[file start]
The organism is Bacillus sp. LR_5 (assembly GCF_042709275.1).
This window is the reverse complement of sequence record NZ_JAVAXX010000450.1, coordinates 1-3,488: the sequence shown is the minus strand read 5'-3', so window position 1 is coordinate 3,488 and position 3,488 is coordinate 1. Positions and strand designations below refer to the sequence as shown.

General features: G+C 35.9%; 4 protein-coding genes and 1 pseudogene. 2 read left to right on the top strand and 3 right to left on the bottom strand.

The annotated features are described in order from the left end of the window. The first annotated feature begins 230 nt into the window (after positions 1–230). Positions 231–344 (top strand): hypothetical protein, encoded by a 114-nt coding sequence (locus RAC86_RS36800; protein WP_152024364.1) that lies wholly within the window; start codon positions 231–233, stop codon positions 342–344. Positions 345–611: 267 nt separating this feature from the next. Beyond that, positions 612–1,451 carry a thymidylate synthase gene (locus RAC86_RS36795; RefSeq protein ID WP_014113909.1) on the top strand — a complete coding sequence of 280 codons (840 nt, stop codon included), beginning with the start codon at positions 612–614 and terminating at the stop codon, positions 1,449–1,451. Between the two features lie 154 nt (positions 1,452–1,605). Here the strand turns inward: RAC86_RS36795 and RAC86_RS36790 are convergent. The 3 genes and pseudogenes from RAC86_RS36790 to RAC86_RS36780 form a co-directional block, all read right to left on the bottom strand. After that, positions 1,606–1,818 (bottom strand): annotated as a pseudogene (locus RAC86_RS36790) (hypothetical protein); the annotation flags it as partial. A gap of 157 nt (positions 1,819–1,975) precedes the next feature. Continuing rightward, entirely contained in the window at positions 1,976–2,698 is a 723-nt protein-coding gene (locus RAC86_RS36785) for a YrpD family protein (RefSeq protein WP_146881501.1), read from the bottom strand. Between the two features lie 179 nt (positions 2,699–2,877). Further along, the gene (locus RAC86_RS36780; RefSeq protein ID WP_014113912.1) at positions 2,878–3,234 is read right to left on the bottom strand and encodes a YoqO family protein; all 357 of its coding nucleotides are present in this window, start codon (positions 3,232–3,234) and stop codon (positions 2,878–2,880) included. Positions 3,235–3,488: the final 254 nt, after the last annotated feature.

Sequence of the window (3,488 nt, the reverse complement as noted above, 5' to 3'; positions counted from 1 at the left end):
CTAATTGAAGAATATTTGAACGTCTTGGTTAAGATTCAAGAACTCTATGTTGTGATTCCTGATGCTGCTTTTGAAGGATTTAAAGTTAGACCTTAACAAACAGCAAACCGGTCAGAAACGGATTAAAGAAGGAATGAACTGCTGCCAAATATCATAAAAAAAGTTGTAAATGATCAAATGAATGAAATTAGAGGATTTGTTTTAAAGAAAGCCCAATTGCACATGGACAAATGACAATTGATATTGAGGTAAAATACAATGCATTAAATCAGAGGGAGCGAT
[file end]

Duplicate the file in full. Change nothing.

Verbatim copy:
The organism is Bacillus sp. LR_5 (assembly GCF_042709275.1).
This window is the reverse complement of sequence record NZ_JAVAXX010000450.1, coordinates 1-3,488: the sequence shown is the minus strand read 5'-3', so window position 1 is coordinate 3,488 and position 3,488 is coordinate 1. Positions and strand designations below refer to the sequence as shown.

General features: G+C 35.9%; 4 protein-coding genes and 1 pseudogene. 2 read left to right on the top strand and 3 right to left on the bottom strand.

The annotated features are described in order from the left end of the window. The first annotated feature begins 230 nt into the window (after positions 1–230). Positions 231–344 (top strand): hypothetical protein, encoded by a 114-nt coding sequence (locus RAC86_RS36800; protein WP_152024364.1) that lies wholly within the window; start codon positions 231–233, stop codon positions 342–344. Positions 345–611: 267 nt separating this feature from the next. Beyond that, positions 612–1,451 carry a thymidylate synthase gene (locus RAC86_RS36795; RefSeq protein ID WP_014113909.1) on the top strand — a complete coding sequence of 280 codons (840 nt, stop codon included), beginning with the start codon at positions 612–614 and terminating at the stop codon, positions 1,449–1,451. Between the two features lie 154 nt (positions 1,452–1,605). Here the strand turns inward: RAC86_RS36795 and RAC86_RS36790 are convergent. The 3 genes and pseudogenes from RAC86_RS36790 to RAC86_RS36780 form a co-directional block, all read right to left on the bottom strand. After that, positions 1,606–1,818 (bottom strand): annotated as a pseudogene (locus RAC86_RS36790) (hypothetical protein); the annotation flags it as partial. A gap of 157 nt (positions 1,819–1,975) precedes the next feature. Continuing rightward, entirely contained in the window at positions 1,976–2,698 is a 723-nt protein-coding gene (locus RAC86_RS36785) for a YrpD family protein (RefSeq protein WP_146881501.1), read from the bottom strand. Between the two features lie 179 nt (positions 2,699–2,877). Further along, the gene (locus RAC86_RS36780; RefSeq protein ID WP_014113912.1) at positions 2,878–3,234 is read right to left on the bottom strand and encodes a YoqO family protein; all 357 of its coding nucleotides are present in this window, start codon (positions 3,232–3,234) and stop codon (positions 2,878–2,880) included. Positions 3,235–3,488: the final 254 nt, after the last annotated feature.

Sequence of the window (3,488 nt, the reverse complement as noted above, 5' to 3'; positions counted from 1 at the left end):
CTAATTGAAGAATATTTGAACGTCTTGGTTAAGATTCAAGAACTCTATGTTGTGATTCCTGATGCTGCTTTTGAAGGATTTAAAGTTAGACCTTAACAAACAGCAAACCGGTCAGAAACGGATTAAAGAAGGAATGAACTGCTGCCAAATATCATAAAAAAAGTTGTAAATGATCAAATGAATGAAATTAGAGGATTTGTTTTAAAGAAAGCCCAATTGCACATGGACAAATGACAATTGATATTGAGGTAAAATACAATGCATTAAATCAGAGGGAGCGAT